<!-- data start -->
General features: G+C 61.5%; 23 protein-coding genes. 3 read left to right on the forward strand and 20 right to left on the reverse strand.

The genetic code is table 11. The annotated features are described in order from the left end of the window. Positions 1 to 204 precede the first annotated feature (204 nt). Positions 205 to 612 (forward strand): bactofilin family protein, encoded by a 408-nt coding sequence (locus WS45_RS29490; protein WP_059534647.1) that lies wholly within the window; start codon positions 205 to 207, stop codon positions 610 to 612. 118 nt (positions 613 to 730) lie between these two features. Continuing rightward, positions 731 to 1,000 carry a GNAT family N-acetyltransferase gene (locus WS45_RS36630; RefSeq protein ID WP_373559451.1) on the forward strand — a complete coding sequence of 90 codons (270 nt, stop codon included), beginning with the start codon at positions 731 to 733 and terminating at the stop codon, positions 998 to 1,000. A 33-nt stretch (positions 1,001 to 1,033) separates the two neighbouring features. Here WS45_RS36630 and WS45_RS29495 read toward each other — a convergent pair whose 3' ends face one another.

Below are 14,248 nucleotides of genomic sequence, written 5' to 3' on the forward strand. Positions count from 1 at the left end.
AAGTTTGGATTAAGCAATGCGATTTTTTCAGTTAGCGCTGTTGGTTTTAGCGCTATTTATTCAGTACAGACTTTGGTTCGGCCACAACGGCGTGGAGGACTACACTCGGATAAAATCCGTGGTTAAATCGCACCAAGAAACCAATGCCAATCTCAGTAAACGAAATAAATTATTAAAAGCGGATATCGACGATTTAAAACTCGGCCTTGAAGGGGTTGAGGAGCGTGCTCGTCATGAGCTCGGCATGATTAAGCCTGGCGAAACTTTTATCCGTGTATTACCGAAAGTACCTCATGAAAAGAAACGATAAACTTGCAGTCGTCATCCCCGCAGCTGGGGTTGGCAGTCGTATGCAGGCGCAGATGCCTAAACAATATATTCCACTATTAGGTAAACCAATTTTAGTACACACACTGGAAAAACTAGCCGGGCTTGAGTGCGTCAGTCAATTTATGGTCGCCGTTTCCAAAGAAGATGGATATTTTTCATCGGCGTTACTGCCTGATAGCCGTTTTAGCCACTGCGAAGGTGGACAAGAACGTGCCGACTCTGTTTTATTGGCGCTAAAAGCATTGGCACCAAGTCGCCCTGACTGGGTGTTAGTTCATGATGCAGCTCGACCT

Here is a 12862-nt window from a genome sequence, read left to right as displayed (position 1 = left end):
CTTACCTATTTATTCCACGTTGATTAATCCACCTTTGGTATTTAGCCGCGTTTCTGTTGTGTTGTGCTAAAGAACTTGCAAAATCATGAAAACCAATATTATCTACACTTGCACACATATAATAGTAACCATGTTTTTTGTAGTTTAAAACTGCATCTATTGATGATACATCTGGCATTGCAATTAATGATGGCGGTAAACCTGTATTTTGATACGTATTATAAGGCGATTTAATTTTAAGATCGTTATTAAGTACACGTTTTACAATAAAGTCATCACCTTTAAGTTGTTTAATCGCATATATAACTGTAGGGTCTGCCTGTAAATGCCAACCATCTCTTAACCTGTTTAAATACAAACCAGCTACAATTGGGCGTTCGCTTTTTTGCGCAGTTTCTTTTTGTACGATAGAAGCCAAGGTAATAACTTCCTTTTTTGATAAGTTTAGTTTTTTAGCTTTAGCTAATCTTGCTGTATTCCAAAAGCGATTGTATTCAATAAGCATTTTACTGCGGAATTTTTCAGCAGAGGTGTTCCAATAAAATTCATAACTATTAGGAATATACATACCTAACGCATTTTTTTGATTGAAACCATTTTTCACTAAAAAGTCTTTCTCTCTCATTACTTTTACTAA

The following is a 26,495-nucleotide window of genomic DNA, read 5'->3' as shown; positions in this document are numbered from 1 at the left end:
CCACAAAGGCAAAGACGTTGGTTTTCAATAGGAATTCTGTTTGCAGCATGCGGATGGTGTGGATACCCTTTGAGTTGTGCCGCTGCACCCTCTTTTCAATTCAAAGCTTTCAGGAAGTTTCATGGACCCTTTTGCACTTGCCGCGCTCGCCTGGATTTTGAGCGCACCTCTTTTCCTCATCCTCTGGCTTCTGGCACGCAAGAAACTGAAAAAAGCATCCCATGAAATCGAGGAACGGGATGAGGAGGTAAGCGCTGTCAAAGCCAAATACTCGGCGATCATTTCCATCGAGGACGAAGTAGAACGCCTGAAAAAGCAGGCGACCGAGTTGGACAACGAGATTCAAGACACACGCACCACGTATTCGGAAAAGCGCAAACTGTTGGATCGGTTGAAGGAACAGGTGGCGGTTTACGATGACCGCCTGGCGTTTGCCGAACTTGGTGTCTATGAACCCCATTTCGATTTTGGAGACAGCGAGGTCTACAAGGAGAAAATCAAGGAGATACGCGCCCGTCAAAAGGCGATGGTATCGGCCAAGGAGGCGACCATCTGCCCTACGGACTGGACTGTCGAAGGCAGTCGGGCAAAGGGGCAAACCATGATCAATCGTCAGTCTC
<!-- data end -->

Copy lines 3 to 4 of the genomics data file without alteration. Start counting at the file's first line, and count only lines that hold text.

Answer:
Below are 14,248 nucleotides of genomic sequence, written 5' to 3' on the forward strand. Positions count from 1 at the left end.
AAGTTTGGATTAAGCAATGCGATTTTTTCAGTTAGCGCTGTTGGTTTTAGCGCTATTTATTCAGTACAGACTTTGGTTCGGCCACAACGGCGTGGAGGACTACACTCGGATAAAATCCGTGGTTAAATCGCACCAAGAAACCAATGCCAATCTCAGTAAACGAAATAAATTATTAAAAGCGGATATCGACGATTTAAAACTCGGCCTTGAAGGGGTTGAGGAGCGTGCTCGTCATGAGCTCGGCATGATTAAGCCTGGCGAAACTTTTATCCGTGTATTACCGAAAGTACCTCATGAAAAGAAACGATAAACTTGCAGTCGTCATCCCCGCAGCTGGGGTTGGCAGTCGTATGCAGGCGCAGATGCCTAAACAATATATTCCACTATTAGGTAAACCAATTTTAGTACACACACTGGAAAAACTAGCCGGGCTTGAGTGCGTCAGTCAATTTATGGTCGCCGTTTCCAAAGAAGATGGATATTTTTCATCGGCGTTACTGCCTGATAGCCGTTTTAGCCACTGCGAAGGTGGACAAGAACGTGCCGACTCTGTTTTATTGGCGCTAAAAGCATTGGCACCAAGTCGCCCTGACTGGGTGTTAGTTCATGATGCAGCTCGACCT